Charlie's Blog: Heritage and Hate


Heritage and Hate

We affirm that these ends for which this Government was instituted have been defeated, and the Government itself has been made destructive of them by the action of the non-slaveholding States. Those States have assume the right of deciding upon the propriety of our domestic institutions; and have denied the rights of property established in fifteen of the States and recognized by the Constitution; they have denounced as sinful the institution of slavery; they have permitted open establishment among them of societies, whose avowed object is to disturb the peace and to eloign the property of the citizens of other States. They have encouraged and assisted thousands of our slaves to leave their homes; and those who remain, have been incited by emissaries, books and pictures to servile insurrection.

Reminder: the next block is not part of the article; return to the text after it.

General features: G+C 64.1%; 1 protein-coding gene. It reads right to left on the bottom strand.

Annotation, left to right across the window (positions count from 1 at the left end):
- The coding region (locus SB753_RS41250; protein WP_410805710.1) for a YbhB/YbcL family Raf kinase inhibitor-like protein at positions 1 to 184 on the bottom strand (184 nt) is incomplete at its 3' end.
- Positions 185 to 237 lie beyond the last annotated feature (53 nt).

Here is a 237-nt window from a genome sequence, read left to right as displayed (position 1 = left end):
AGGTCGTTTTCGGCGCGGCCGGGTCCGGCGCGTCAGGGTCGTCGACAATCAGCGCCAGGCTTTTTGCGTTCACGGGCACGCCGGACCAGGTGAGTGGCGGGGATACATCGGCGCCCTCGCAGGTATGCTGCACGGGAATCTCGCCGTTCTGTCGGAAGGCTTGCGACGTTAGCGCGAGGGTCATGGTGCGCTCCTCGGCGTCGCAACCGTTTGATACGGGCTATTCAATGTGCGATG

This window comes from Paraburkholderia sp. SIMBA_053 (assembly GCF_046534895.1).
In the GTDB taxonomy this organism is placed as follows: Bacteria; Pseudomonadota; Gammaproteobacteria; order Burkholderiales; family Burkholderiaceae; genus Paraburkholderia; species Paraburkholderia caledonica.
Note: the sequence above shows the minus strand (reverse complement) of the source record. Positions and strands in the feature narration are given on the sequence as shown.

I love South Carolina. I realize that the image of South Carolina beyond her borders is very negative. We are at the bottom of every list of good things and at the top of the list of every bad thing. We are the butt of every joke a Northerner makes about the South, yet it doesn't keep those Yankees from moving down to stay. But I love my state the same way a mother loves her child even if he isn't on the honor roll at school. It is enough that this state is my state, and I will love her always.

South Carolina hasn't always done the right thing. But I can say the same thing for any other state in the union and even for the USA which I also love. I believe in fidelity for its own sake acknowledging that the good and bad of a place are preferrable to the doublemindedness of being a nomad. The legacy of all places and institutions are a mixed thing, and I do not think we should live at the extremes of hagiography or absolute condemnation. This would be the whitewashing of sins by some and the blackwashing of virtues by others.